Strange as it may seem, some of the wisest things have been said before. When that is the case they’ve also been best expressed on the earlier occasion. An excellent example is a famous sentence from William Congreve’s play, The Mourning Bride, written in 1697: “Heav’n has no Rage, like Love to Hatred turn’d, nor Hell a Fury, like a Woman scorn’d”.
Now, doesn’t this aptly describe the way the BJP and the PDP are behaving? After their dramatic falling apart, they’ve turned on each other with the viciousness Congreve described in the days when a Dutch King last sat on the throne of England.
Let’s start with Amit Shah. He’s concocted a litany of charges stretching from the foolish and farcical to the exaggerated and incredible.
Thus, Mehbooba Mufti’s government was guilty of “discriminating” against Jammu and Ladakh whilst her family is accused of possessing “personal wealth” equivalent to the “entire state”. Proof of the first charge is failure to complete an AIIMS in Jammu or establish a functioning IIM, delaying Jammu’s smart city status, not giving ST status to Gujjars and Bakarwals, not spending the full amount allocated for refugee relief and failing to rehabilitate Kashmiri pundits. As far as I can tell, he offered no evidence of the second charge but still made it with exaggerated flourish.
Isn’t this a perfect example of “Heav’n has no Rage like Love to Hatred turn’d”? Incidentally, if you’d heard Shah’s speech, his anger was more than just rhetoric. It was pure wrath.
So far Mufti hasn’t retaliated with ‘hellish’ fury. But that could change because she is undoubtedly “a woman scorn’d”. Also, her response was tweeted, not spoken. When she speaks, her rage might be undeniable.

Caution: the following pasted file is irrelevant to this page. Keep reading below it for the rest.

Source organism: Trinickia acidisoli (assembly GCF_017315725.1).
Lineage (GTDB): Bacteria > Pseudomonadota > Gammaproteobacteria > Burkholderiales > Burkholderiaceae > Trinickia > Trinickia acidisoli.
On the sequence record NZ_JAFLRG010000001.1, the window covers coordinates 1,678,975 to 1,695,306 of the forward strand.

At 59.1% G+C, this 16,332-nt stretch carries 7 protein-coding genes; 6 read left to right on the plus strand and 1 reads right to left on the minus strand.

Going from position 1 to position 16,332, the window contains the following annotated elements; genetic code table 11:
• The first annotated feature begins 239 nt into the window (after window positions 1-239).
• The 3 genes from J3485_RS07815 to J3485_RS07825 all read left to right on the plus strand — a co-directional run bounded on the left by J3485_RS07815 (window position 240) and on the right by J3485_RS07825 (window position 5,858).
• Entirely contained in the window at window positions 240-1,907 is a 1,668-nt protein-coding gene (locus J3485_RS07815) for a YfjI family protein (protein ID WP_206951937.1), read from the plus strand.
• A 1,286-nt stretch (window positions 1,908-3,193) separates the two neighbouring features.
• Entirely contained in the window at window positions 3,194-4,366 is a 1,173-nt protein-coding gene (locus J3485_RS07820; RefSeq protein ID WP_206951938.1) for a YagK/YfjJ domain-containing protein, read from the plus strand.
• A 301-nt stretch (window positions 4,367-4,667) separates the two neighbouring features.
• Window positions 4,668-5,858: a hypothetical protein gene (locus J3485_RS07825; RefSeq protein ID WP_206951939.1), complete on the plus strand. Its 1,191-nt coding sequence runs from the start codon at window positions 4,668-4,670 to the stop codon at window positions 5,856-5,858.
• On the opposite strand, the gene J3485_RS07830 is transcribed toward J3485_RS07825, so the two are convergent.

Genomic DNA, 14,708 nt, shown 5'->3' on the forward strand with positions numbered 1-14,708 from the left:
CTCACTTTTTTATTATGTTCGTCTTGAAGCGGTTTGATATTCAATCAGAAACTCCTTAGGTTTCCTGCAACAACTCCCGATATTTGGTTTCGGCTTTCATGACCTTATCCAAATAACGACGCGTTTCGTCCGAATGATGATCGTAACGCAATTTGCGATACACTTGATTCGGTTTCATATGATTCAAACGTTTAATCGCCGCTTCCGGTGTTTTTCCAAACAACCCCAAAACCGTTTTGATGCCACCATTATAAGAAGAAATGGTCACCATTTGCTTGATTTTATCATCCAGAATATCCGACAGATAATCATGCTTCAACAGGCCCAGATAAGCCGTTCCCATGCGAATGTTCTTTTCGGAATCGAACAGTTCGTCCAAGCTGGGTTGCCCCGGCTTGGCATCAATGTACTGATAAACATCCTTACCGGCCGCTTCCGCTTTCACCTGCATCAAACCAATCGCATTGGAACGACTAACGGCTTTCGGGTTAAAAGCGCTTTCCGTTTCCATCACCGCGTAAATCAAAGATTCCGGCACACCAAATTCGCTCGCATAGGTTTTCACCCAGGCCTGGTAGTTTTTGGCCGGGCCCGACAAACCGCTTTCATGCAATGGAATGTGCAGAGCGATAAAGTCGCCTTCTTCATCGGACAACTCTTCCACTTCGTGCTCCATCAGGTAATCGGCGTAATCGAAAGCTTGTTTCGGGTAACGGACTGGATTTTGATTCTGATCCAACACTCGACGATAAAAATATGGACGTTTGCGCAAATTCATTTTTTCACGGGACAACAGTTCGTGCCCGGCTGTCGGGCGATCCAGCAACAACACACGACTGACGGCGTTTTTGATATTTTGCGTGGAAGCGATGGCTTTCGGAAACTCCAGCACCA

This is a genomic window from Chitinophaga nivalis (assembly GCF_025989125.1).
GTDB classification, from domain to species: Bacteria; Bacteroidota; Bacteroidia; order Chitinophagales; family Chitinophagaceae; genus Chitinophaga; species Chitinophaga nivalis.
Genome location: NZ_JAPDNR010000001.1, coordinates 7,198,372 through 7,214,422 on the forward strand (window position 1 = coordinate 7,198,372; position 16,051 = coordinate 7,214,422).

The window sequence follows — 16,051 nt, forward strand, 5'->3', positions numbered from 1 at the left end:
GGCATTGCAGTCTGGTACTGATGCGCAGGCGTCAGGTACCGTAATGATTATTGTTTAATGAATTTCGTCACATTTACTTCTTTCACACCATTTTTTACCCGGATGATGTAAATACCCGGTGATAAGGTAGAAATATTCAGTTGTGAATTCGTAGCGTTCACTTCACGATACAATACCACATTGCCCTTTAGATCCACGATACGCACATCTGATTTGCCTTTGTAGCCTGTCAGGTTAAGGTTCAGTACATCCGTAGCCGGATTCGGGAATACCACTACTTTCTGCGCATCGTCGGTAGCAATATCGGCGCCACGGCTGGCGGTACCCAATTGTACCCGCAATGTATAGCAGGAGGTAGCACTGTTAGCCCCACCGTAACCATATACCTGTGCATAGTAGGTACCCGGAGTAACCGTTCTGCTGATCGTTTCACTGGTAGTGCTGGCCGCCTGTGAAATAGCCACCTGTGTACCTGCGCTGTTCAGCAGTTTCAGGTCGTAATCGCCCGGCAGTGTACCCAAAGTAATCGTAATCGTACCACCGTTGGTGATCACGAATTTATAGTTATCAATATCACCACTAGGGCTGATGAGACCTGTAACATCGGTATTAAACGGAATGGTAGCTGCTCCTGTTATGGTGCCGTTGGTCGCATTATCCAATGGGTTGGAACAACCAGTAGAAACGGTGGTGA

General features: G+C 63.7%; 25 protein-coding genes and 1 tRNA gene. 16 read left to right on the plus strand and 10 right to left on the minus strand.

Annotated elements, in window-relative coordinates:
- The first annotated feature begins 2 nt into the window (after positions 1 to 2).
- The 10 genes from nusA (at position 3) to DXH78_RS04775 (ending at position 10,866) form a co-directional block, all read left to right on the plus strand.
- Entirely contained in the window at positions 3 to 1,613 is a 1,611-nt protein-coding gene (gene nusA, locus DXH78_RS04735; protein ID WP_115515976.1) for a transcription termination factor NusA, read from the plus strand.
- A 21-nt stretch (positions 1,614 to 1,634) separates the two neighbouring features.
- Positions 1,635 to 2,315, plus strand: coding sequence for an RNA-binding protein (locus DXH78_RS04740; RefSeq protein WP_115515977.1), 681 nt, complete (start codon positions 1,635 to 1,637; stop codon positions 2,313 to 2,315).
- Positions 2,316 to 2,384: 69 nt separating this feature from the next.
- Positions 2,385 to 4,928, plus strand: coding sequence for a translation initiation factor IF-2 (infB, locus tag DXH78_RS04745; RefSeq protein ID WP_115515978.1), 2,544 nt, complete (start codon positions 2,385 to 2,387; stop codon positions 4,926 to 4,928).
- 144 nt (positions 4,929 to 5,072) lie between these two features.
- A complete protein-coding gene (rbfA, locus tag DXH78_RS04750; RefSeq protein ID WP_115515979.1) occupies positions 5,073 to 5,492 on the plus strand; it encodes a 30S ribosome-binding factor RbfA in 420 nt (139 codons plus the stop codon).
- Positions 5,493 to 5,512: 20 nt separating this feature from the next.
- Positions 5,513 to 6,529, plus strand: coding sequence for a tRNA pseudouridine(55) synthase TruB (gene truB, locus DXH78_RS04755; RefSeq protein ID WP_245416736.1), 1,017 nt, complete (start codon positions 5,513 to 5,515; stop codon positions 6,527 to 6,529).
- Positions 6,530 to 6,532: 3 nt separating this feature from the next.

Claiming the charges are “false”, Mufti added, “the Agenda of Alliance (was) co-authored by Ram Madhav and endorsed by senior leaders like Rajnathji.” In other words, the BJP is the author of the policies it’s now abusing. “It is sad to see them disown their own initiative and label it as a ‘soft approach’.”
Despite her subtlety, Mufti dug the knife in when, with reference to the charge of ignoring Jammu, she said: “If anything, they should review the performance of their own ministers, who largely represented the Jammu region”. Then, she twisted the dagger: “If there were any such concerns, none among them, either at state or central level, talked about it during the last three years.”
Now, let’s step back and ask a different question. Do Shah and Mufti reveal more of themselves than of the situations they describe?
Shah’s desperation to justify his party’s behaviour was obvious and because that was the case it didn’t achieve its end. Instead, he gave away the BJP’s real reason for divorce. It wants to use the Kashmir issue as a weapon in national politics.
Mufti sounded restrained because she was defensive. She may not be guilty of Shah’s charges but she is of running an inept and unpopular government. She’s lost her constituency and doesn’t know how to speak to the fragments left behind. Her style revealed her lack of confidence.
Finally, if you’ll permit a little showing off, let me switch to the poet Walter Scott. In his poem Marmion, written in 1808, he said: “Oh what a tangled web we weave, when first we practice to deceive.”
I wonder if Shah and Mufti realise their tricks have been written about for at least 210 years? Which proves there’s nothing new under the sun!